I am undoubtedly the only person you'll ever see wearing one in Florida.

Friday, May 21, 2010

Armenian Iced Tea (Tay, Chai)

It’s heating up again outside in the sunny south and our thirst level is on the rise. There’s no better way to quench our thirst than to sip a tall, icy glass of iced tea (“chai” as Nanny would say). In the deep south you’ll get sweetened tea unless you specify unsweetened, so be careful what you order.

In our home - and on the road, we prefer unsweetened tea.

You don’t even need tea leaves to make iced tea. All you need, really, is cold water, fresh, aromatic herbal plants, some spices to jazz things up, and sweetener, if desired. If you grow your own herbs, that’s great. We don’t have a traditional garden, just containers on our patio filled with a variety of herbal plants, such as mint, basil, and lemon grass.

To make 8 cups of Armenian-style tea, you’ll need:

8 cups cold water
2 cinnamon sticks
about 4 whole cloves
3 to 4 tea bags (optional)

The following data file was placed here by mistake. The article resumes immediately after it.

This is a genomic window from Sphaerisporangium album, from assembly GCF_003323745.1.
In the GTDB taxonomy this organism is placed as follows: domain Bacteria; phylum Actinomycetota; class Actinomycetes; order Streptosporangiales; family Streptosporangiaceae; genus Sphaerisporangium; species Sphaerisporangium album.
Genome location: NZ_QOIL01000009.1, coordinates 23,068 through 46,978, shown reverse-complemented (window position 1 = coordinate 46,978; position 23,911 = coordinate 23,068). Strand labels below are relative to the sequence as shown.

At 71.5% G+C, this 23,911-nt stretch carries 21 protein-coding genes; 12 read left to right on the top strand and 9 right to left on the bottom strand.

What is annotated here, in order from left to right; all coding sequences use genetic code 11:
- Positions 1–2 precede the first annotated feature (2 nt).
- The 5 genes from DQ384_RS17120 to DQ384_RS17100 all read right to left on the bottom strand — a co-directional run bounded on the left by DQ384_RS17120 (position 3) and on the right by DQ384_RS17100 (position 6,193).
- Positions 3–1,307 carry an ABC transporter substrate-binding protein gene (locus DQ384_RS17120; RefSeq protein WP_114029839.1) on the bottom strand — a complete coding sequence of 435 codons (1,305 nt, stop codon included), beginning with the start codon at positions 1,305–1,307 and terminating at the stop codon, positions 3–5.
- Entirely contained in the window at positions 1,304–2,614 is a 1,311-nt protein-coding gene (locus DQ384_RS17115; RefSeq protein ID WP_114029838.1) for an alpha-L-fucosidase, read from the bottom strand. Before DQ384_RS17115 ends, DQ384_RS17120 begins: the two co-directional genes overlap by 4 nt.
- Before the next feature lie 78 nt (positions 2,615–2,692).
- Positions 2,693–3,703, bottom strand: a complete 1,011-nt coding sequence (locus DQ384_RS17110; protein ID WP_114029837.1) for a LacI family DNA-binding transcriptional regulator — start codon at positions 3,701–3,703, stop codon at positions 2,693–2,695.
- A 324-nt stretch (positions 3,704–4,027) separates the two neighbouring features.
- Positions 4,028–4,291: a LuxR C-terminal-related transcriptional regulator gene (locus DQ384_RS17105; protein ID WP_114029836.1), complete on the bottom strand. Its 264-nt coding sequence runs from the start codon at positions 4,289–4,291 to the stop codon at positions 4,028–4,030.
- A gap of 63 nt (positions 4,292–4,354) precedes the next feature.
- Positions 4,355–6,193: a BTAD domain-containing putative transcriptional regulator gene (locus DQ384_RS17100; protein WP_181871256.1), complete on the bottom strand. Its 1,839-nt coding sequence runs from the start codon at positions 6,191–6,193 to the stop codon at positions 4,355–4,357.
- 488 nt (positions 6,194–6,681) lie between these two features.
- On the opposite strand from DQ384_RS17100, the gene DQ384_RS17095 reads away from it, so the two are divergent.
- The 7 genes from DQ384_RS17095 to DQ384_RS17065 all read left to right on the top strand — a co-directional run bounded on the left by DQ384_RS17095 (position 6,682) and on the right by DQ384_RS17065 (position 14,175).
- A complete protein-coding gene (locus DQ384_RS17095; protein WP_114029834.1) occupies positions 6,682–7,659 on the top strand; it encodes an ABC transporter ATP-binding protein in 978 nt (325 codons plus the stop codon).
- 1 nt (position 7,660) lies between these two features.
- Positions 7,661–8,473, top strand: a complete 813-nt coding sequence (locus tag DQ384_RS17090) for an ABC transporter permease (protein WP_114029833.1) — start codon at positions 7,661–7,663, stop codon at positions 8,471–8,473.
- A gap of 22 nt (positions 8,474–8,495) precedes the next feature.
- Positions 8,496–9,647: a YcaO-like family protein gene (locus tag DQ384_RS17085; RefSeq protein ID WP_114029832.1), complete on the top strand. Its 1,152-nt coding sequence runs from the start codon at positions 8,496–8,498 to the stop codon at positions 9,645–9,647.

sweetener to taste, if desired

1. Place the water in a large pot. Tie the cinnamon sticks and cloves in cheesecloth; place in the water. Bring to a boil; simmer about 10 minutes.
2. Remove pot from heat; remove the cheesecloth with the cinnamon sticks and cloves, and discard.
3. Add tea bags to pot, if using, and allow to steep about 5 minutes. Discard tea bags. Add desired amount of sweetener, if using; stir until sweetener is dissolved.
4. Refrigerate until ready to serve.
5. To serve, pour in tall glasses filled with ice.

Variation: Mint Iced Tea

For minty iced tea, follow the same instructions as above, EXCEPT: add about 1 cup of fresh mint leaves, slightly crushed to release their flavor, or two tablespoons of dried mint (tied in cheesecloth) to the boiling water, and eliminate the cinnamon and cloves. Remove tea bags, and strain mint leaves before adding sweetener. Sweeten as desired. Serve with ice.

Wednesday, May 19, 2010

The Kardashian sisters make Armenian Pancakes

Did you ever wonder what Kim, Kourtney, and Khloe Kardashian like to cook? Apparently millions of people do. They have a family-secret recipe, Beeshee, an Armenian pancake, that they wrote about recently. But sharing the recipe with their adoring public was another matter.


Enterprising Kardashian fan, Minna, googled the word “Beeshee” but found nothing. Then she found my website, but not the recipe, so she wrote to me asking if I had a recipe for this Armenian pancake. (This was my first Kim Kardashian- related recipe request. Considering how the Kardashian’s are expressing their Armenian-ism these days, I’m surprised no one ever tried to connect them with TheArmenianKitchen.com before. This is a first!)

Minna wrote:
“Hi,